A practical advantage of denosumab over current therapies is its convenient biannual administration. Thus, denosumab has a likelihood of long-term adherence similar to that of the intravenous bisphosphonates.

Because of the risk of decreased concentrations of serum calcium, denosumab is contraindicated in patients with hypocalcemia.19 Therefore, careful monitoring is required in patients at high risk of hypocalcemia, such as those with hypoparathyroidism ( primary or post-surgical) or malabsorption syndromes. Prior to starting denosumab, patients with hypocalcemia must have their calcium levels corrected because they could severely worsen with denosumab, particularly in case of concomitant renal impairment.

Comprehensive assessment of the immune status of patients on denosumab (white cell count, and T cell, B cell, and natural killer cell numbers)80 as well as comparison of patients versus controls regarding infections in the FREEDOM study revealed no alarming side effects of denosumab. With both the reported increased risk of infections requiring hospitalization32 and biologic plausibility (inhibition of RANKL, RANKL in B and T cell differentiation, and RANKL involvement in dendritic cell survival), patients on concurrent immunosuppressive agents, with pre-existing immunosuppression, or who developed severe infection during therapy should undergo a complete evaluation of the benefits and risks of treatment prior to use of denosumab.19 There are currently no reports of denosumab interfering with the metabolism of other compounds. However, it is wiser to avoid the concurrent use of immunosuppressants and immune modulators due to the possible increased risk of infection.

In addition, and in order to minimize further the already low risk of osteonecrosis of the jaw, patients scheduled to undergo invasive dental procedures, those with poor oral hygiene, those with malignancy and/or other additional systemic (glucocorticoids, chemotherapy) or local (radiation, dental diseases) risk factors should either avoid or postpone administration of denosumab.19,81 In these patients, a comprehensive dental examination is mandatory prior to consideration of denosumab.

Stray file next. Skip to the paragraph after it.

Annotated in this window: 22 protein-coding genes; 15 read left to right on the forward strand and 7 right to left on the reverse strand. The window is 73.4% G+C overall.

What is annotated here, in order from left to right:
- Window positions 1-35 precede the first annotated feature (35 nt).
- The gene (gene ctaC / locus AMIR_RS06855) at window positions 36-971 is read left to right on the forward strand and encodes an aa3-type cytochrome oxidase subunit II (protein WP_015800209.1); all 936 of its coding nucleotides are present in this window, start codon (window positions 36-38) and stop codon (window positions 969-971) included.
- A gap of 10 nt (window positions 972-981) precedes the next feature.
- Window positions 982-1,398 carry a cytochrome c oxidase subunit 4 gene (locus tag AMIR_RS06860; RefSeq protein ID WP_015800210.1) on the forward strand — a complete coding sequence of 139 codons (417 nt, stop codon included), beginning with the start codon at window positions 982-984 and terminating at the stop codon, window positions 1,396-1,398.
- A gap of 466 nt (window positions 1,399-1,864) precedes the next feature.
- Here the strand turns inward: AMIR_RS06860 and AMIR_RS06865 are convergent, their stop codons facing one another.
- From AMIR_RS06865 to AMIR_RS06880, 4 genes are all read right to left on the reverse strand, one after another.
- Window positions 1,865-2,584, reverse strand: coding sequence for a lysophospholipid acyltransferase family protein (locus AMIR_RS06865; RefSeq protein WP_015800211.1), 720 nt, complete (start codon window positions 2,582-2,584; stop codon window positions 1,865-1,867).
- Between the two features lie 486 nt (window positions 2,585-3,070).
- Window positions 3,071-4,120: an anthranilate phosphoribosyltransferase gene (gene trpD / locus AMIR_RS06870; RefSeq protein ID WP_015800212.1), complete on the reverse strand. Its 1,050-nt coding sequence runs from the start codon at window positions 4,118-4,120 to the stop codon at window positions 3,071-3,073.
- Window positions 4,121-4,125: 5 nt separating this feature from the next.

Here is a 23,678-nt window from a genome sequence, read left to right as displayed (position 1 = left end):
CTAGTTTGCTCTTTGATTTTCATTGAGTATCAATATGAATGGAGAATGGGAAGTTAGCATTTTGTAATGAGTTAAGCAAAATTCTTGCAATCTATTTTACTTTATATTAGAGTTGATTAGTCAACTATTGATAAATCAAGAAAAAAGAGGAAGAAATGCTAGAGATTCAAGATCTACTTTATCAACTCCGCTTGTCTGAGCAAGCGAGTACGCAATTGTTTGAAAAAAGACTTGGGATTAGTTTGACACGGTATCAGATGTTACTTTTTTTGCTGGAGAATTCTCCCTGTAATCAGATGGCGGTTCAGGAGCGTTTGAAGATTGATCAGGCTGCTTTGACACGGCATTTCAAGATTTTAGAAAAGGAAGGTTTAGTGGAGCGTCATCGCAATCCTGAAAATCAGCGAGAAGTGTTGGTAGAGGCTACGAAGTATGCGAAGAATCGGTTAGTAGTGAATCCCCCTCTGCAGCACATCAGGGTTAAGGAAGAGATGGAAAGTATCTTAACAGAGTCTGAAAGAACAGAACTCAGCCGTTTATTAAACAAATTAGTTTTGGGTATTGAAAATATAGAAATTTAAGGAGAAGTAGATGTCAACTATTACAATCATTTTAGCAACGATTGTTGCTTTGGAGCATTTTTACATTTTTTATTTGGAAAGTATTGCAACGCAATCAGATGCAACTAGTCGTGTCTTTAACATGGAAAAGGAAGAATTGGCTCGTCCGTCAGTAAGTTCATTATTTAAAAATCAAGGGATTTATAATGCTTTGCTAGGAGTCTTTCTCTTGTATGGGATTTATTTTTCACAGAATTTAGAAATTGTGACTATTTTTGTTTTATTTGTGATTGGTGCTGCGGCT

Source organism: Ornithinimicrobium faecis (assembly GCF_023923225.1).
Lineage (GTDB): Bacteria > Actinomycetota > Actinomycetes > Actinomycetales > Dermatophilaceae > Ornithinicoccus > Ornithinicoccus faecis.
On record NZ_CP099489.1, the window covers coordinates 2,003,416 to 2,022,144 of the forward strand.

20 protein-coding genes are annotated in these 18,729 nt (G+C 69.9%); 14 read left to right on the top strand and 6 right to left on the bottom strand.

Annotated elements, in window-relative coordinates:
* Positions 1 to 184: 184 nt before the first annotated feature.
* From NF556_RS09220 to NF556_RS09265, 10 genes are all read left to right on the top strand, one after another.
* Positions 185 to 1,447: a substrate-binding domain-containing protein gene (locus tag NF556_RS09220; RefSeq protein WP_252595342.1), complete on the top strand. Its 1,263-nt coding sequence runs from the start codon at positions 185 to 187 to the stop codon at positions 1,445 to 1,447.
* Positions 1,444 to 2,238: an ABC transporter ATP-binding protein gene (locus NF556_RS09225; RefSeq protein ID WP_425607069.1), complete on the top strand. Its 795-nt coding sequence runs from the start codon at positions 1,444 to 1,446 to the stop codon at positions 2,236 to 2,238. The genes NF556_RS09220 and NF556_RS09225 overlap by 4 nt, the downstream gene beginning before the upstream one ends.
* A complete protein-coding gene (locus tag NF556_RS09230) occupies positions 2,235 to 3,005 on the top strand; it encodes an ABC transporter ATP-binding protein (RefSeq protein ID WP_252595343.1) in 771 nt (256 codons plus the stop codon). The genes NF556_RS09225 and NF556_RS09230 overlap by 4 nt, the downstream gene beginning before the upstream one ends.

In conclusion, denosumab is a novel treatment option which can help the clinician to choose the right therapy for each osteoporotic patient. Although there are no established protocols by which to choose a particular drug, decisions regarding the onset, type, and duration of treatment are currently based on the need to reduce fracture risk. According to this approach and based on the properties of denosumab and its mode of action, it can be considered in: patients at high risk of fractures, particularly of the hip; patients who cannot tolerate oral bisphosphonates and are not willing to receive intravenous bisphosphonates; patients who do not want or are unable to follow complex dosing regimens; patients with renal insufficiency; and nursing home patients.82 However, denosumab can also be involved in sequential treatment plans of other patients based on the fact that pharmacologic treatment should not be static and must change over the patient’s lifetime to adapt the clinical and metabolic needs of each time period.83 In all cases, the clinician should keep in mind the reversibility of the effect of denosumab following discontinuation of treatment and act accordingly.

Conclusion

Osteoporosis is a major growing public health issue and represents the most common bone disease in humans. With the variety of antiosteoporotic compounds available as well as multiple novel therapies in advanced clinical trials, the trend of the therapeutic approach is towards individualized treatment. The properties of the ideal osteoporosis treatment include: antifracture efficacy at various skeletal sites, including the spine, nonvertebral sites, and hip; a high skeletal and extraskeletal safety margin; mode of administration and treatment interval compatible with patient adherence; compatibility with concomitant treatment for other medical conditions; and affordable cost.81 Because denosumab seems to meet the above criteria to a satisfactory degree, it could be considered both as an effective alternative to previous bisphosphonate treatment as well as first-line treatment of newly diagnosed osteoporosis. Furthermore, it seems to be the treatment of choice in patients with some degree of kidney dysfunction.